The garden is finally hitting a bit of a stride. It’s been a less than stellar year, with germination issues, dog and sheep issues, and lots of insect issues. I grew different varieties of carrots this year, and either that or the late germination has avoided the rust fly maggots that attacked last year’s crop. The carrots are gorgeous, but not nearly as tasty for raw eating as last year’s, so I’ll be making lots of my nummy carrot soup. I already made one vat of it (double recipe) and not much made it to the freezer. I missed it, so made up for lost time and ate so much I should be orange. mmm. More this weekend for sure! The kale crop has been so-so. It’s definitely not as vigorous as last year, and with more pests (aphids and cabbage worms) to contend with. The volunteer plants – a variety I didn’t grow last year, and seedlings coming up in places I didn’t sow any seeds – are strongest. I’m not sure where they came from; I didn’t have any kale even go to seed last year (thinking of some kind of hybrid), so it’s kind of strange. As with all volunteer plants though, they’re hearty and vigorous, relatively speaking. The volunteer cucumber plants sprouted weeks after the ones I purposely planted, but are thriving and outproducing the intentionals (same variety, as far as I can tell). I’ve already harvested 10 pounds of potatoes from the volunteer plants that sprouted. The mice or meadow voles enjoyed them too, with all of the largest eaten and damaged beyond salvaging. I’m not sure if they’re digging their own tunnels or repurposing mole tunnels (I have a very active mole in the garden – part of the reason many of the plants aren’t as vigorous as they should be: their roots are high and dry half the time, as the mole tunnels under everything looking for worms).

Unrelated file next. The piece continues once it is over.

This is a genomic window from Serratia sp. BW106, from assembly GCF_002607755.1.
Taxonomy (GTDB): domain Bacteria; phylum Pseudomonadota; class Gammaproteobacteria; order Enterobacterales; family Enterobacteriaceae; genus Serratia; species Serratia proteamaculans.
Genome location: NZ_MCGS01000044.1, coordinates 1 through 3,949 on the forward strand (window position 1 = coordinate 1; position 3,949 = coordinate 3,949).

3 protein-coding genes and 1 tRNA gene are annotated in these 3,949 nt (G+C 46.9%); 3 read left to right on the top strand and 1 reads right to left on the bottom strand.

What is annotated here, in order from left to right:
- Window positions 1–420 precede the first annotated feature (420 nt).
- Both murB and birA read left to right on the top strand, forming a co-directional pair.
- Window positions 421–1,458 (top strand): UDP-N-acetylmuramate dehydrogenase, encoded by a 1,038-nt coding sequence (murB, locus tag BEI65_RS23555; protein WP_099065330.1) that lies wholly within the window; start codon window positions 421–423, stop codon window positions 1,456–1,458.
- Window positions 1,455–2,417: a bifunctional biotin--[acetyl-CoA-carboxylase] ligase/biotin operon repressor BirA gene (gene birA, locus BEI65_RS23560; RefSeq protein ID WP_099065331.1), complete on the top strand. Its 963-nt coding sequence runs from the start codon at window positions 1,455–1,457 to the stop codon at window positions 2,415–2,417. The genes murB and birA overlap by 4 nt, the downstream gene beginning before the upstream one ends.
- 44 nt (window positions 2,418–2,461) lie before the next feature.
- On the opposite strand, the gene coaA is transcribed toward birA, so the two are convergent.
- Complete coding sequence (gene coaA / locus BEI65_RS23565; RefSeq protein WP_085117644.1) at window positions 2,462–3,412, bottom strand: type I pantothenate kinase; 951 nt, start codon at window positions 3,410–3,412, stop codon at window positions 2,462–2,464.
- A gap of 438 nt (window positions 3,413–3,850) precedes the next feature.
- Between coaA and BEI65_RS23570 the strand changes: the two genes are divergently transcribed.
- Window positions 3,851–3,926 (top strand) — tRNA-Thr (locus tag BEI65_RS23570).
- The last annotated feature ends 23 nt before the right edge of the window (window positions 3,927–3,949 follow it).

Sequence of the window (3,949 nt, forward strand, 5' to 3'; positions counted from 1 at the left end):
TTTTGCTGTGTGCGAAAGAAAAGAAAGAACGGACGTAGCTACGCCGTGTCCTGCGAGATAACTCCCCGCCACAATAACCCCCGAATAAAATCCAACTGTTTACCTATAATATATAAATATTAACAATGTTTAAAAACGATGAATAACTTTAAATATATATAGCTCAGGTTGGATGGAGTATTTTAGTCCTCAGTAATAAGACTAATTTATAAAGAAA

The sheep are well, and the lambs gorgeous with their fluffy first fleeces. I’m planning to shear them this month…maybe. They’re all so cute and fluffy now I almost hate to shear them, and I’m still half on the fence with it for this and other reasons, but am afraid if I wait until March I’ll end up with the same problem as last year – too much crap in the fleece and matting issues. Their little fleeces are beautiful right now, though Pebbles’ daughter, the adorable and super friendly little Minnie, has plenty of junk in her black fleece. She is dog-like in her friendliness and enjoys attention. As I scratch her chin and pet her, I find cleavers seeds galore, and bits of leaves and blackberry vine, etc. Her brother, Fergus, is much the same. Of Cinnamon’s twins, one is definitely friendly, though she’s loyal to her freaky mom and sister, too. She will almost come up for petting on her own, and often pushes in with Minnie and Fergus, though contact is brief. It’s definitely a case of nature over nurture, as her inclination is to be bold and friendly, unlike her mother and sister who are both on high alert and ready to bolt if I even look at them for more than a passing glance. I wish I could tell them apart, but other than temperament I can’t find any noticeable (to me) distinguishing marks or conformation.